It’s a fantasy question that has been posed by kids all over the world for generations. If you had all the money in the world, where would you live? Would your house look like a castle? Or a UFO? Maybe the Batcave? Now, a new generation of LA property developers is racing to build homes for a tiny sliver of fabulously wealthy people who have been pouring into the city to take advantage of the city’s unparalleled climate, its proximity to celebrity and a 21st-century economy that is eager to cater to their every whim.
High above the Sunset Strip, you’ll find a winding street called Hillcrest Road. At the end of it is a cul-de-sac that has emerged, over the past few years, as the gleaming crown of LA’s new gilded age. There, modern-day versions of the Palace of Versailles have sprung up, one after another, along a quarter-mile stretch of Beverly Hills which, in local parlance, has been dubbed “Billionaire’s Row”.
The moniker took hold in 2015, when a 35-year-old Swedish programmer named Markus Persson plunked down $70m for a brand-new high-spec mansion in what was – briefly – the priciest house sale in Beverly Hills history. Since then, even that staggering sum has been surpassed by prices that have become simply cartoonish – $100m, $250m and soon, possibly, $500m. It seems like just a matter of time before we get out of the $100 millions and into the billions.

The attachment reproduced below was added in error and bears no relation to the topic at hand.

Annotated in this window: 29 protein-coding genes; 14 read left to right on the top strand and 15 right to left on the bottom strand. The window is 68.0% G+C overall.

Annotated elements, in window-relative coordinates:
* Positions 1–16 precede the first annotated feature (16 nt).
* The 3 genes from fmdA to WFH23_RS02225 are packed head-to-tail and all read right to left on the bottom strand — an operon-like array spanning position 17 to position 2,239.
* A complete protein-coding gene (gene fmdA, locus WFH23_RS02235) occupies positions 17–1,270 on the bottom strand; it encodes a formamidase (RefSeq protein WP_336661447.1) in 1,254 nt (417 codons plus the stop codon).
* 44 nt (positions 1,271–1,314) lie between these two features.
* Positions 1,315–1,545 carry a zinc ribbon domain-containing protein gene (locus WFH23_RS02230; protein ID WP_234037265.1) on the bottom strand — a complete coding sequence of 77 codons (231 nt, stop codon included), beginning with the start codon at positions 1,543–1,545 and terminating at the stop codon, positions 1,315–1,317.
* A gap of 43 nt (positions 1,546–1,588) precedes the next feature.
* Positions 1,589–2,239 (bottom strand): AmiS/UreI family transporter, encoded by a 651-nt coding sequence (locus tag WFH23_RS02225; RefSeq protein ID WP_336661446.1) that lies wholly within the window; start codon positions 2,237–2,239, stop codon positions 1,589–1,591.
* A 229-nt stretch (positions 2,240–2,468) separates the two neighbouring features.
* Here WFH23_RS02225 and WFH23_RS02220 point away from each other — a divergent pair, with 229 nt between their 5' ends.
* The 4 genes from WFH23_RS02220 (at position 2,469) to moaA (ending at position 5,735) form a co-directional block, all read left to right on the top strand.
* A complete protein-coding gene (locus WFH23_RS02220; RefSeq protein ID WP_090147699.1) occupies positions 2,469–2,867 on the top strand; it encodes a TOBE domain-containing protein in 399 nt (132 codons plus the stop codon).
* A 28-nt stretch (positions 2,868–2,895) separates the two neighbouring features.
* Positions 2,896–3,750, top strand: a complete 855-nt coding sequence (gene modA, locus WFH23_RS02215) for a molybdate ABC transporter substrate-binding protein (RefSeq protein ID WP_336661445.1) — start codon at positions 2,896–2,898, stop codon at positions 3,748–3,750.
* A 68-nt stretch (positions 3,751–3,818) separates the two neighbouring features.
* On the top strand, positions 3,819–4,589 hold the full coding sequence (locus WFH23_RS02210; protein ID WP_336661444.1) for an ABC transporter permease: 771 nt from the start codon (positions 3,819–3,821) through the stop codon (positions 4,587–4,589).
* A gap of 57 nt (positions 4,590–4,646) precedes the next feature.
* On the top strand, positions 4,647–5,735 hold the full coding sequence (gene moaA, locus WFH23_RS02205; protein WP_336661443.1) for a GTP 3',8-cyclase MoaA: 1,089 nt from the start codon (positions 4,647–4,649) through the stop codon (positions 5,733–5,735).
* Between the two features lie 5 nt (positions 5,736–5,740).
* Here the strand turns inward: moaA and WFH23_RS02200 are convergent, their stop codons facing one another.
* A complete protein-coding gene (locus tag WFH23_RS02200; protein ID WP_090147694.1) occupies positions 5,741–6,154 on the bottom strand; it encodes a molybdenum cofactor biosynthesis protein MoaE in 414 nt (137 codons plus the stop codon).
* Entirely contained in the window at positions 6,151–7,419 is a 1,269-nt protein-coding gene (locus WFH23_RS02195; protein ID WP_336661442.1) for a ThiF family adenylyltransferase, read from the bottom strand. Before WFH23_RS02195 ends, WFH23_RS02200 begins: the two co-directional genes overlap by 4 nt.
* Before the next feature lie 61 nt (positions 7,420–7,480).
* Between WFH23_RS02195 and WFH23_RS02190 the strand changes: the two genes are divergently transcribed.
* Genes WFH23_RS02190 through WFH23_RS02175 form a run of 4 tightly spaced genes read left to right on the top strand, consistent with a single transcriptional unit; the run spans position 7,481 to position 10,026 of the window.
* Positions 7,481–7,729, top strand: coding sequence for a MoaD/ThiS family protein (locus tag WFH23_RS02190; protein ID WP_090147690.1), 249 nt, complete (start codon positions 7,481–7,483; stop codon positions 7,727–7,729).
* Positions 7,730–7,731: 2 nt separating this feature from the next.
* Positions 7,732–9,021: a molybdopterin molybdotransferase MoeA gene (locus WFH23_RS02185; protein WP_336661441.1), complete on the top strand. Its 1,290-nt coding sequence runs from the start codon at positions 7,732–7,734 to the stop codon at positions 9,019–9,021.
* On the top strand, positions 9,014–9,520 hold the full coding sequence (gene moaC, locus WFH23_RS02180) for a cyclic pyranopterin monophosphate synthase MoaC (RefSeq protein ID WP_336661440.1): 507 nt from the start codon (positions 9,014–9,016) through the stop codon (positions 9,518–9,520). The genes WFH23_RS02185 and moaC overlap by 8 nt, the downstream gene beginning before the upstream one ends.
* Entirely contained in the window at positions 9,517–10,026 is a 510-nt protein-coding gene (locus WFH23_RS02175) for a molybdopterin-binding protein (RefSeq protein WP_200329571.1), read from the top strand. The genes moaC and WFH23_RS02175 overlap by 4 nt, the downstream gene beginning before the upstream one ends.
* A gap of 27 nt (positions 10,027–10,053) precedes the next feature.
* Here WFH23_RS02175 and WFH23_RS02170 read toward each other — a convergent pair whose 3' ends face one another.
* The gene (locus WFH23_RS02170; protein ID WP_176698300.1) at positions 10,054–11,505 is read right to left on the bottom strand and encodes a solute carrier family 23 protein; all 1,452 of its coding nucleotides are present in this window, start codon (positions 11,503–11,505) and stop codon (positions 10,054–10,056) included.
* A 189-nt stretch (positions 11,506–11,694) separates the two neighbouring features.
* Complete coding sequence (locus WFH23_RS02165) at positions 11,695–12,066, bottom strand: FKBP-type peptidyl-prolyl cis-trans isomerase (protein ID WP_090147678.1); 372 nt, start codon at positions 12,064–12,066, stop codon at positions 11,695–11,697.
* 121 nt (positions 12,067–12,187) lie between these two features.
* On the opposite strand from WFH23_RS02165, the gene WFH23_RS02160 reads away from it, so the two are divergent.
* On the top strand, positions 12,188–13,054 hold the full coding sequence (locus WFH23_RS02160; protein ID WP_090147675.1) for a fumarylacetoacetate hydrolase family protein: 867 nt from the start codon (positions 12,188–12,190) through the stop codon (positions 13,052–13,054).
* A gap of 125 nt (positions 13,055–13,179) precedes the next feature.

I try to touch all the senses: form, sight, sound, touch and feel. I want you to have the most amazing experience in the world
Persson had just sold his video game company Minecraft to Microsoft, which turned him into an overnight billionaire and put him on a collision course with a mere multi-millionaire: Bruce Makowsky, who built his fortune selling designer handbags and shoes on QVC. In 2010 Makowsky moved from NYC to California and reinvented himself as a Willy Wonka-style developer who dreams up houses more in tune with Iron Man’s Tony Stark than the Joneses.
“It’s a feeling that you get, which is the same when you are on a mega-yacht, spending time with friends and family with incredible staff, food and lots of entertainment,” said Makowsky. “I live this lifestyle so it’s easy for me to understand it.” In February, Makowsky grabbed international headlines for his newest creation – a $250m bespoke home that he built not far from Hillcrest on 924 Bel Air Road, which is, at least for the time being, the most expensive home to hit the market in the United States.
The home is 38,000 square feet and spans four levels. It has 12 bedrooms, 21 baths, and comes with a staff of seven. When you pull into the marbled driveway you’ll see a helicopter, the same model that was used on the 1980s television show Airwolf. Inside there are three gourmet kitchens, five bars, two commercial elevators, a massage studio/wellness spa, a fitness centre and a James Bond-themed, 40-seat movie theatre. The main outdoor deck features an 85-foot Italian glass infinity pool with a swim-up bar, a pair of mini Sea-Doo jetskis and a small catamaran that are there for, well, just because. A massive outdoor hydraulic theatre-sized screen that cost over a million dollars can emerge at the flip of a switch to create an outdoor concert venue. Each room is adorned with a $5,600 toilet and a wall in the living areas has ceiling-high tubes filled with candy that cost $200,000.
“I try to touch all the senses: form, sight, sound, touch and feel. I want you to have the most amazing experience in the world,” said Makowsky.